Expert(s):
Dr. Katie Bullwinkel
Board Certified Orthodontist
Bullwinkle Orthodontics

 

 

 


Financial

Q: My husband and I are working on getting our finances in order this year as part of our resolution. We are working to create a budget, be more diligent about saving and want to focus on setting goals for tackling debt and making some home improvements. What are some general steps we can take or checklists we can use to get the process of a financial game plan started?

A: Everyone’s goals are going to vary. Generally, a good place to start is by making a budget. Begin by tracking what you spend every month, then go through and see where you can save money. Maybe you are paying for subscriptions you don’t use. Or maybe you spend a lot eating out and could focus on cooking at home more often. Once you find areas that you can save, that extra money can be allocated towards saving for your goals.

The next step is to identify your goals. Be clear in identifying what they are, when you want to reach them and how much you need to save. If your goal is to save $12,000 by the end of the year, break it down into monthly goals of saving $1000 each month. That’s $250 a week. It is important to pay yourself first. When paying your bills every month be sure to include moving money to savings. We recommend having a separate savings account. If you don’t see it, you won’t spend it.

Be sure to hold yourself accountable. Share your goals with someone else so they can check in on your progress. Remember that you have to start somewhere. If $1000 sounds like a big number to you, then start with $200 a month and work your way up. Be sure to reward yourself when you reach your goals. It doesn’t need to be anything crazy but treat yourself to a nice dinner to reward your hard work.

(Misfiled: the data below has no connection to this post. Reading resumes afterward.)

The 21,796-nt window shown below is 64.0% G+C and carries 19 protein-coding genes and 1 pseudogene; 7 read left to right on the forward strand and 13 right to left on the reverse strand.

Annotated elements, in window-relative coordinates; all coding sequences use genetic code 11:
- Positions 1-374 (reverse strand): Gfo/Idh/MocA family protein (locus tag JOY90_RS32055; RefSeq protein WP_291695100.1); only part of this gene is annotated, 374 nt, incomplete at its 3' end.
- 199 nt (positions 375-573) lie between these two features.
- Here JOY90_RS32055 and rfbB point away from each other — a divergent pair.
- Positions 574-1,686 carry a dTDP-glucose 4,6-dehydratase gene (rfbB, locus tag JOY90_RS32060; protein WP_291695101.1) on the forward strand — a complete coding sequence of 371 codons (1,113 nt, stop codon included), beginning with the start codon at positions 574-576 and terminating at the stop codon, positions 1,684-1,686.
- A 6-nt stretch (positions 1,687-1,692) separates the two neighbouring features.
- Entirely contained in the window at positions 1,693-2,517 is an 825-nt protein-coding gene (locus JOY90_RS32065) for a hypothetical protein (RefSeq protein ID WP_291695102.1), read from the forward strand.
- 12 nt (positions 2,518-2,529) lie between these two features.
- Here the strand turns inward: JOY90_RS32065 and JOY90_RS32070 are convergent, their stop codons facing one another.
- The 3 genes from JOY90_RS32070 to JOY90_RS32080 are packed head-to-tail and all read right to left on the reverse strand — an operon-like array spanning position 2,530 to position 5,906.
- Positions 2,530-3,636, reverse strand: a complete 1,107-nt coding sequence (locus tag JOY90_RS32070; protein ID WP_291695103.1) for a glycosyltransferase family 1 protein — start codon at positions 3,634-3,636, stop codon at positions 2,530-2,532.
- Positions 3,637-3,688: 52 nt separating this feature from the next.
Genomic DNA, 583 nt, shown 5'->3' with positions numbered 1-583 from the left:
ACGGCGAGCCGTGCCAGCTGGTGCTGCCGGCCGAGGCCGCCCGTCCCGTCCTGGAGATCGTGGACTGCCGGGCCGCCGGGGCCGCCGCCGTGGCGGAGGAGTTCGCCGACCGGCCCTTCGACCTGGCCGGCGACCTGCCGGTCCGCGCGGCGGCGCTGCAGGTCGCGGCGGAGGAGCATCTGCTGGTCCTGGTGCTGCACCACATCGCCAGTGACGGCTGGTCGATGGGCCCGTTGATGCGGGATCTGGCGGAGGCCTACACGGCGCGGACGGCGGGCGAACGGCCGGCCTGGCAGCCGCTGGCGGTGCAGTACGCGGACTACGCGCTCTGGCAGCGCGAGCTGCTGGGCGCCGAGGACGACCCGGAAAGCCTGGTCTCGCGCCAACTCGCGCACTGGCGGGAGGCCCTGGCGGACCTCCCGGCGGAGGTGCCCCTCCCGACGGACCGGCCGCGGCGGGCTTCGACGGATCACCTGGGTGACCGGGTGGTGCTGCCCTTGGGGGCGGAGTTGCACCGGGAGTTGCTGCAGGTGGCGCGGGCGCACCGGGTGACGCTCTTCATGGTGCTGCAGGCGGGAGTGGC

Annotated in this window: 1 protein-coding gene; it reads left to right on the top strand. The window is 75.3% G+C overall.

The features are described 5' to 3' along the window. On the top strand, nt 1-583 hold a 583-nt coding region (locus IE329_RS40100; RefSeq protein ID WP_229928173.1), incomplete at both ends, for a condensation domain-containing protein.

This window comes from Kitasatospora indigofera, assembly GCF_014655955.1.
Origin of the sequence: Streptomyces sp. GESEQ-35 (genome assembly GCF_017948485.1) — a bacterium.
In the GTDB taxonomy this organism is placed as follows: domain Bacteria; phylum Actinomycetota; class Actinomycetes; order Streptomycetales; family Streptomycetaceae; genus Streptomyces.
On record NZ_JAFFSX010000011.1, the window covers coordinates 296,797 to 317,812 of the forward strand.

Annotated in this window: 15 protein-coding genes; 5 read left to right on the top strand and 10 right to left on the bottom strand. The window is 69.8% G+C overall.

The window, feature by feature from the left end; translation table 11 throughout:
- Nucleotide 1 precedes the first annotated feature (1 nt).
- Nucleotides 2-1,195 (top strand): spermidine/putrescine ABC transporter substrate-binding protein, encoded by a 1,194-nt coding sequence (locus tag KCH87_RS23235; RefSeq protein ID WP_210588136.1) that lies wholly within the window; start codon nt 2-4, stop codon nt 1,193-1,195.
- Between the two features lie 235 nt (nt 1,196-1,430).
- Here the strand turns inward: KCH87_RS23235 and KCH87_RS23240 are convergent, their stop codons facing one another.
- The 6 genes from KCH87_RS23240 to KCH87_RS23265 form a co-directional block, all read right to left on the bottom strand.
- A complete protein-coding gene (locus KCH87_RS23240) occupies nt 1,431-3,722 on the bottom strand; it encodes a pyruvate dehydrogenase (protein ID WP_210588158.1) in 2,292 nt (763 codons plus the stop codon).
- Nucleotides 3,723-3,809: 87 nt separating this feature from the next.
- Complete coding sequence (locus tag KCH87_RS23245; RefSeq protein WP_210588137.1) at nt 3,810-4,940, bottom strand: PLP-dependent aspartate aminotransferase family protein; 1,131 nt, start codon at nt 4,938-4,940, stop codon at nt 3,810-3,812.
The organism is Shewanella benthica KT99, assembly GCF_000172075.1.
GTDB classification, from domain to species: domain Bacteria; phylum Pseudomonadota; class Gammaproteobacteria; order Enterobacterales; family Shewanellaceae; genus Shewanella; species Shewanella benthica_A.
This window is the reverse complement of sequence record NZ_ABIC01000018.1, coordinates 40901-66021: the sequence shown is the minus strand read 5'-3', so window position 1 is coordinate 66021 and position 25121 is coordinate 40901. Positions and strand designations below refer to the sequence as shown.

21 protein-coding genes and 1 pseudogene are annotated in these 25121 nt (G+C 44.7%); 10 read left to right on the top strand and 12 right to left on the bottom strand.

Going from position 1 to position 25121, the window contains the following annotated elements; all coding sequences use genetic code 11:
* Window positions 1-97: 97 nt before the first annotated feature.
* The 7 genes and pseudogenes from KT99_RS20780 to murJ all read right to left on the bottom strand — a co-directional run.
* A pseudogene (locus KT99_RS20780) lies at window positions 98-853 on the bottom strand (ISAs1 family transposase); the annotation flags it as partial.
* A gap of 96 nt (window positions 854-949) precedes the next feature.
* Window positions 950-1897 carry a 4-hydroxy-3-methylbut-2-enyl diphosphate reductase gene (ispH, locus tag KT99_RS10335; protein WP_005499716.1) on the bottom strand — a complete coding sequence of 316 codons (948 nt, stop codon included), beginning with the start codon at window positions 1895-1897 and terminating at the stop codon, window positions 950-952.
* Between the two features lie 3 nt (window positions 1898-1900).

If you want to discuss a custom-tailored plan to help you reach your goals feel free to reach out to us. We specialize in debt management and financial planning and offer free consultations.

Expert(s):
Caroline Mahoney, Financial Services Professional
Steven Fazio, Financial Services Professional
Riley Knudsen, Financial Services Professional

New York Life, Charleston

 


Education

Q: My second grader is struggling with reading and I’m not sure how or where to start at home to help him stay interested and keep up with his classmates. Are there any methods or programs I can use from home or any tips to help him stay confident?

A. It’s wonderful that you are making reading a priority. Supporting the lessons from the classroom at home will have such a positive impact on your child’s reading ability and desire to read.

A good first step would be to talk with your child’s teacher to better understand why he is having trouble. Is it phonetics? Comprehension? Fluency? Your child’s teacher will be able to guide you toward activities that will help with the specific challenge. It’s a team effort!

That being said, there are several things you can do at home to support your child and boost his confidence.
Take a trip to the library to find a book series. Don’t worry about the books being at the “appropriate” reading level. These books should be about something he is interested in and excited about. Does he enjoy fiction, science, animals? Choose books that grab his attention.
Read these books together. You can read some, then he can take a turn. If he struggles with a word, help him with it and move on. This exercise is about getting him to enjoy reading. Interesting stories and spending special time with you will do the trick.
Ask him questions about the content every page or two to keep it interesting.
Read in all aspects of life. When you go out to eat, let him read the menu. Point out signs as you drive around town and have him read them. Make a game of it – give points for the number of signs he reads each time you go out and see if you can beat your score with each outing. As the point count goes up, so will his confidence.
Read for enjoyment in front of your child.
Get him a subscription to a great child-friendly magazine.
Write and illustrate a book together as a family.
Ask him to read to siblings and grandparents, as well as to pets and stuffed animals (these last two won’t mind if he needs to take a little time to figure out a word!)